When you’re waiting to be confirmed by the U.S. Senate, hearing that your nomination has been taken hostage with others is not good news. But for Jose Emilio Esteban, who the president has nominated as USDA’s next Under Secretary for Food Safety, that’s the reality of the situation.
Although the Senate is now and will in the future be controlled by the president’s party, Esteban and three other USDA nominees are so far being denied confirmation votes on the floor of the Senate.
Doug McKalip nominated as the chief agriculture negotiator at the Office of the U.S. Trade Representative; Alexis Taylor, the nominee as Under Secretary for Trade and Foreign Agriculture; and Stacey Dean, nominated as USDA’s Under Secretary for food, nutrition, and consumer branch along with Esteban are among those seeing the time for their confirmations slip away.
Why the Democratic majority in the Senate is holding up its own President’s nominees is a mystery. President Biden nominated Esteban to the top food safety position in the federal government on Nov. 15, 2021, and the Senate Committee on Agriculture, Nutrition, and Forestry favorably recommended his confirmation on Sept. 27, 2022.
The Senate has until Dec. 22nd to complete its floor business for the current congressional session. That’s just one month from today.
Esteban’s confirmation was placed on the Senate calendar shortly thereafter for a vote that could occur on any day, but that 10-minute exercise has not yet occurred. The delay, including other USDA appointments, has some thinking Esteban’s nomination may not happen before the current lame-duck Congress runs out.
The Senate returns nominees to the White House if they are not confirmed. Then the president must decide whether to re-submit that nominee or send someone else’s name up to the Hill. When the president cannot get his nominee confirmed, there are a couple of options.
When President Obama could not get Al Almanza, USDA’s former Food Safety and Inspection Service administrator, confirmed as, Under Secretary for Food Safety, he named him as deputy Under Secretary and left the top job open. Deputy appointments do not require Senate confirmation.
When President Trump did not get Mindy Btrshers confirmed before the Congress expired, he just re-nominated her to the next one. Until she was confirmed, the top job was also left open while she served as deputy Under Secretary for Food Safety.
If President Biden opts to use the deputy option, which he would probably do only if the Senate became truly transient, his appointment of Esteban as deputy would be his second. Sandra Eskin has served as USDA’s Under Secretary for Food Safety since March 2021.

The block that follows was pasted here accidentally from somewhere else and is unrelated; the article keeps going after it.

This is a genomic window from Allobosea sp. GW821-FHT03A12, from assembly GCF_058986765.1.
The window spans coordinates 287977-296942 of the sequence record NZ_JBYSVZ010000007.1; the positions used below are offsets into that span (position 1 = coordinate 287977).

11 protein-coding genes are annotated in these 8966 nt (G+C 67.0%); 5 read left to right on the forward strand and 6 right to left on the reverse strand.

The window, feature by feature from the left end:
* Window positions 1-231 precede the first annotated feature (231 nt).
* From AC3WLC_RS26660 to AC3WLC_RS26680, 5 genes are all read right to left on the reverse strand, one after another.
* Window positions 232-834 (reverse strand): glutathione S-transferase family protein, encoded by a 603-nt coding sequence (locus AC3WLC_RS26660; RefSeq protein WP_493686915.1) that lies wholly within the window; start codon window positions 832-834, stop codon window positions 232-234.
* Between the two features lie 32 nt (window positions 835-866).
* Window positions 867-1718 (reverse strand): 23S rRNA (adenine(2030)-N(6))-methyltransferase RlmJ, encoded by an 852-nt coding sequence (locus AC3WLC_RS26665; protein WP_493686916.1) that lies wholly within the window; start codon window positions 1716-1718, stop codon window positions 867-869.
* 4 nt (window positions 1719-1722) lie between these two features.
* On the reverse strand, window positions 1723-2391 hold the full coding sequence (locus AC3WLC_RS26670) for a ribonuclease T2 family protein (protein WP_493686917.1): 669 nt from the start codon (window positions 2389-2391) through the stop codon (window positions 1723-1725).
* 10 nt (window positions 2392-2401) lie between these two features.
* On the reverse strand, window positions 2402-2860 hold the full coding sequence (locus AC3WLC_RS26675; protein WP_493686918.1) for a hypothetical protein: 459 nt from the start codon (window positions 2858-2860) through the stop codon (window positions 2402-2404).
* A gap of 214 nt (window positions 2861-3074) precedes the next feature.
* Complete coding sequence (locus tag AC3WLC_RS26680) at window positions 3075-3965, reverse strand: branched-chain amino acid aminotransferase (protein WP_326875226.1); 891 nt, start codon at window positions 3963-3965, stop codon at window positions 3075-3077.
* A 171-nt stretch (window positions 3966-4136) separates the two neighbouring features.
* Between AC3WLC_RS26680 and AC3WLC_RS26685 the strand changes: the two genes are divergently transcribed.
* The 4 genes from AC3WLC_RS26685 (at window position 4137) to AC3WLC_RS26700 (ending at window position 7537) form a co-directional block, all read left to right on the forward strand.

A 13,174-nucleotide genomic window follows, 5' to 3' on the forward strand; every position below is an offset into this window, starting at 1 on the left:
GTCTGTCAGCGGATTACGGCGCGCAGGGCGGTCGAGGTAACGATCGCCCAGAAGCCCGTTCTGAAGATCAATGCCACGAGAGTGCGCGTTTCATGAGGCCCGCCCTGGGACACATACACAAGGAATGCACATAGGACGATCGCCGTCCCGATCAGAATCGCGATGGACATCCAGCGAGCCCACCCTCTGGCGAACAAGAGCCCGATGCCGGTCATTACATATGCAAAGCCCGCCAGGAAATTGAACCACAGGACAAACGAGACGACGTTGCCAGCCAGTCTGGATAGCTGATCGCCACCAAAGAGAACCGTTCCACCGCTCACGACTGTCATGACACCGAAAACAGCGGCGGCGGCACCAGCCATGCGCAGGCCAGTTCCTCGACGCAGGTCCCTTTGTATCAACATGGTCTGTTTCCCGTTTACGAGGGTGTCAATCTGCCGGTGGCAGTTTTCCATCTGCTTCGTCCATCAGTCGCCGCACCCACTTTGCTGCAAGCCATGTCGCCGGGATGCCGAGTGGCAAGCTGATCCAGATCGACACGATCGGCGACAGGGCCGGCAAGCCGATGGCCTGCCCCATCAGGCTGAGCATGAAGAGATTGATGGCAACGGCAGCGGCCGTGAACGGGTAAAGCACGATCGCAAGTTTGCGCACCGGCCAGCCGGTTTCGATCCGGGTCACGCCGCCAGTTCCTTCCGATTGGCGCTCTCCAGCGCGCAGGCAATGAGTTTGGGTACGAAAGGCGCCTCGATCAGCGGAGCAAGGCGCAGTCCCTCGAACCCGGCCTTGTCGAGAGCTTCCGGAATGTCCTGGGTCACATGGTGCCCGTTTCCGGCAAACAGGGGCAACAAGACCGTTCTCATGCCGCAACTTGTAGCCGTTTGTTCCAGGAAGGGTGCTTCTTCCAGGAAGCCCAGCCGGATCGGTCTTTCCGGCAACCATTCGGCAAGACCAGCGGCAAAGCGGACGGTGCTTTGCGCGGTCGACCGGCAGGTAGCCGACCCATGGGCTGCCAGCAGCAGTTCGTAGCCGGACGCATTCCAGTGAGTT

When there are two deputy undersecretaries for food safety, under the rules, the one with career rank would be granted “oversight authority” and would be designated as the one in charge. “Of course, that’s Emilio in this scenario,” according to a federal food safety expert.
Esteban’s career service is with FSIS, where he is currently the chief scientist. Eskin left the Pew Charitable Trusts for the federal posting in 2021. Almanza and Brian Ronholm were the last duo serving as deputy undersecretaries.
Why the Senate is holding up confirmation votes on any of the USDA appointees remains a mystery. There’s speculation that Stacy Dean, who has yet to get a confirmation hearing, will face hostile questioning about the infant formula shortage, but that’s about it in terms of information about the pending nominees.
USDA’s Under Secretary for Food Safety is a post requiring presidential appointment and Senate confirmation. Yet, since it was established in 1994, the position has been filled for barely about half the time.
It was intended to elevate food safety within USDA and the federal government at large.
If confirmed, Estevan will be the sixth to hold the position. In addition to his predecessor, Mindy Brashears, four others have held the office: Dr. Elisabeth Hagen from August 2010-December 2013; Dr. Richard Allen Raymond from July 2003-January 2009; Elsa A. Murano from October 2001 -December 2004 and Catherine Woteki from July 1997-January 2001.
Esteban has worked in several roles at the USDA’s Food Safety and Inspection Service (FSIS). Since 2018, he has held the position of chief scientist at the FSIS. Esteban has worked with the agency since 2001.
Before joining the USDA, Esteban worked at the Centers for Disease Control and Prevention as an epidemic intelligence service officer, staff epidemiologist, and assistant director of the food safety office.
He serves as the chair of the Codex Alimentarius Commission Committee on Food Hygiene. This committee helps define food hygiene standards for international trade. Esteban also works as vice president of the International Association for Food Protection.
Dr. Esteban trained as a veterinarian in Mexico. He holds an MBA, a master’s degree in Preventive Veterinary Medicine, and a Ph.D. in Epidemiology from the University of California-Davis.
His year-long wait aside, Esteban is seen as an eventual shoo-in.
“Dr. Esteban is well respected and well qualified to lead the food safety mission at the Department,” said Julie Anna Potts president and chief executive officer of the North American Meat Institute (NAMI). “A veterinarian and an epidemiologist with decades of experience at USDA, Esteban is uniquely qualified to ensure sound science drives food safety and public health decision-making.
“We urge a swift Senate confirmation to ensure Dr. Esteban can assume this critical role without further delay.”
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